Time travel movies have it easy.
When you see the main character in a time travel plot make a mistake, there's a chance he could go back and fix things. A chance to endlessly say "Do over!".
And I'm going to be honest. The thought of having a chance to go back and fix all the places where I feel like I messed up? That's really enticing to me. I didn't used to think in those terms. I try not to regret anything. I've never wanted to go back and change anything, even the hard times, because I feel like it's made me into the person I am.
But lately I've thought that it would be really nice to invent time travel, just so I could fix a few things (in addition to investing in the proper stocks and other requisite time travel stuff). Sometimes you know when something big is happening to you. You fall in love. You get married. You break up with the love of your life. These decisions feel big.
But some decisions aren't big, all at once stuff. A lot of decisions you make are small, but over time have their own weight. I think it's these smaller decisions that make people say "If I'd known then what I knew now" because it's so subtle.
These regrets are hard to think about, to deal with, so we mostly just run off of auto-pilot. If you've been estranged from your best friend for a year because of some fight you had, it's really hard to go back and try to undo the damage. It's hard to sift through the hurt and pain, to try and go back to make things like they used to be. Part of doing that requires the ability to see the places that you've messed up; places where you dropped the ball. And that's not always easy.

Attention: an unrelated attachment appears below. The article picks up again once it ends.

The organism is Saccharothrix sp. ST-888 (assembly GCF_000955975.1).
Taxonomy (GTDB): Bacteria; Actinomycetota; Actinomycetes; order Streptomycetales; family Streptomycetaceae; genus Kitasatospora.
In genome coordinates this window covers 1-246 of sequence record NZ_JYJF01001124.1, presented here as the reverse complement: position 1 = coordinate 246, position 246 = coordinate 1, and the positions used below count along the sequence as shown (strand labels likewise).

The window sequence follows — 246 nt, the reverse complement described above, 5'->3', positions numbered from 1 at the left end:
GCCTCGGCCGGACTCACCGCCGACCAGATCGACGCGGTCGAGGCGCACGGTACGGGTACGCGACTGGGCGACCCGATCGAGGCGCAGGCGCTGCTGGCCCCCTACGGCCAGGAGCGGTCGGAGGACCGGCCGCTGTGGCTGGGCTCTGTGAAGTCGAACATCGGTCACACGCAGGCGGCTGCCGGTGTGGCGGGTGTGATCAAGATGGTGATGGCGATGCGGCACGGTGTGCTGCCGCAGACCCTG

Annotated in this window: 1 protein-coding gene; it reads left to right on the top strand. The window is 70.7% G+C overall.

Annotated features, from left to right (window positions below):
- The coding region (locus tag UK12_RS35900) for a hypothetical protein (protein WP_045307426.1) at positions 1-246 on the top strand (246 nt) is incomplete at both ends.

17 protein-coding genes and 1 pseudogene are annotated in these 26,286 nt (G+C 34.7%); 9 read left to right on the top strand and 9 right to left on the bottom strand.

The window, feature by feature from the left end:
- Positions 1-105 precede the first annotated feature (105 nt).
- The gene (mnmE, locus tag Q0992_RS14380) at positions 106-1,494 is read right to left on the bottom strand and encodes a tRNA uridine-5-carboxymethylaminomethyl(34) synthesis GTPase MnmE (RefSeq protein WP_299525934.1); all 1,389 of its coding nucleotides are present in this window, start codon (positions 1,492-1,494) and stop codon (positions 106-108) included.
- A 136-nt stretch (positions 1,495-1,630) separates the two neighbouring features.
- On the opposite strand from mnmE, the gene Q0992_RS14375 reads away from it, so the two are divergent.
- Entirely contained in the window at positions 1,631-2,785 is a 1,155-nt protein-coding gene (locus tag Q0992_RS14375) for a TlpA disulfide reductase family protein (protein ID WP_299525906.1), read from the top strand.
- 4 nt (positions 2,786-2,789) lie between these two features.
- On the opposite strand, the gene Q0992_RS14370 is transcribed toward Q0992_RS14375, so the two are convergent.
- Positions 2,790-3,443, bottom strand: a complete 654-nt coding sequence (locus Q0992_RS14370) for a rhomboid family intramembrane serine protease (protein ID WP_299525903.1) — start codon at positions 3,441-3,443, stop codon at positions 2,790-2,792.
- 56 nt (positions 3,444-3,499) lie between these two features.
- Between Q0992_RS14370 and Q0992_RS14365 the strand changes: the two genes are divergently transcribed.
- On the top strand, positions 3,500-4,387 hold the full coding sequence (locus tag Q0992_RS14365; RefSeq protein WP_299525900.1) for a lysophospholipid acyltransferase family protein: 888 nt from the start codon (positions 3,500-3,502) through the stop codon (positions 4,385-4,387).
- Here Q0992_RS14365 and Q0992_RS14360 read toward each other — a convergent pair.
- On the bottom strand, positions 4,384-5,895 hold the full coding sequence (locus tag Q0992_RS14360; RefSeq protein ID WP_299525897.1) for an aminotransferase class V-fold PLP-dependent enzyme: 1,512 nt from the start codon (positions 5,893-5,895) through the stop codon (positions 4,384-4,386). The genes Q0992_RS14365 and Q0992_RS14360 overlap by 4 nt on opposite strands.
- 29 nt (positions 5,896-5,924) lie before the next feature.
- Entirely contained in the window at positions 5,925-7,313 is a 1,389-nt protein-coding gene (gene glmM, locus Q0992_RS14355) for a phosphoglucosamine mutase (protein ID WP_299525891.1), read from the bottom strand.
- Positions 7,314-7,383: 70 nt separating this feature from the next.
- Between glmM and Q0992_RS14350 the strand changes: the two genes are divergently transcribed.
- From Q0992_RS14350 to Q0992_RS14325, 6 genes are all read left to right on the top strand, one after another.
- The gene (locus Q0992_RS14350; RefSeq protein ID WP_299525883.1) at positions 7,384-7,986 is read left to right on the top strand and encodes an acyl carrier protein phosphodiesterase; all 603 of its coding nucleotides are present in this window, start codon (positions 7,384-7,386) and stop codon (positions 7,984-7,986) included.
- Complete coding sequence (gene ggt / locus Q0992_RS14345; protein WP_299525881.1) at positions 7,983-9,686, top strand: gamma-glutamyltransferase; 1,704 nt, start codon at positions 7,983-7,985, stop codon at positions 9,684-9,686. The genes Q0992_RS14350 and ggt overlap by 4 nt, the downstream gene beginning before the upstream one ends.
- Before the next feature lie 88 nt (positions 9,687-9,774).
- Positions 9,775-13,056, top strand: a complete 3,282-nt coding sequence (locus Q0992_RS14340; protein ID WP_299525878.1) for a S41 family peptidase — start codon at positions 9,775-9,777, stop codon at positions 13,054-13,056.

And like I said, sometimes you don't know how vital something is until you see the after effects.
There's a song by The Fray that makes me think about that. It's called "How to Save a Life".
"Where did I go wrong, I lost a friend
Somewhere along in the bitterness
And I would have stayed up with you all night
Had I known how to save a life."
Between the chorus and the rest of the lyrics this song always makes me think of a situation where you didn't know some conversation you had was so important to someone, until it was too late. You would have done things differently if you had just known.
But since no one has invented time travel yet, you have to make the best out of the way things are now. If you do have regrets, it doesn't mean you can't try to fix things now, no matter how hard it is.
Because just like there's a lot of small decisions you make that lead to a estrangement, there's also a lot of smaller decisions you can make to bridge that gap. Don't let your fear of what might happen, and your desire to not open old wounds stop you from doing something you really want to.
We all have regrets, and places where we feel like we failed. In our writing, in our dealings with people, in our own emotional development. But we can take those regrets, learn from them, and try to make things the way we want them to be.
Just like getting a book published, we can't be too afraid to try.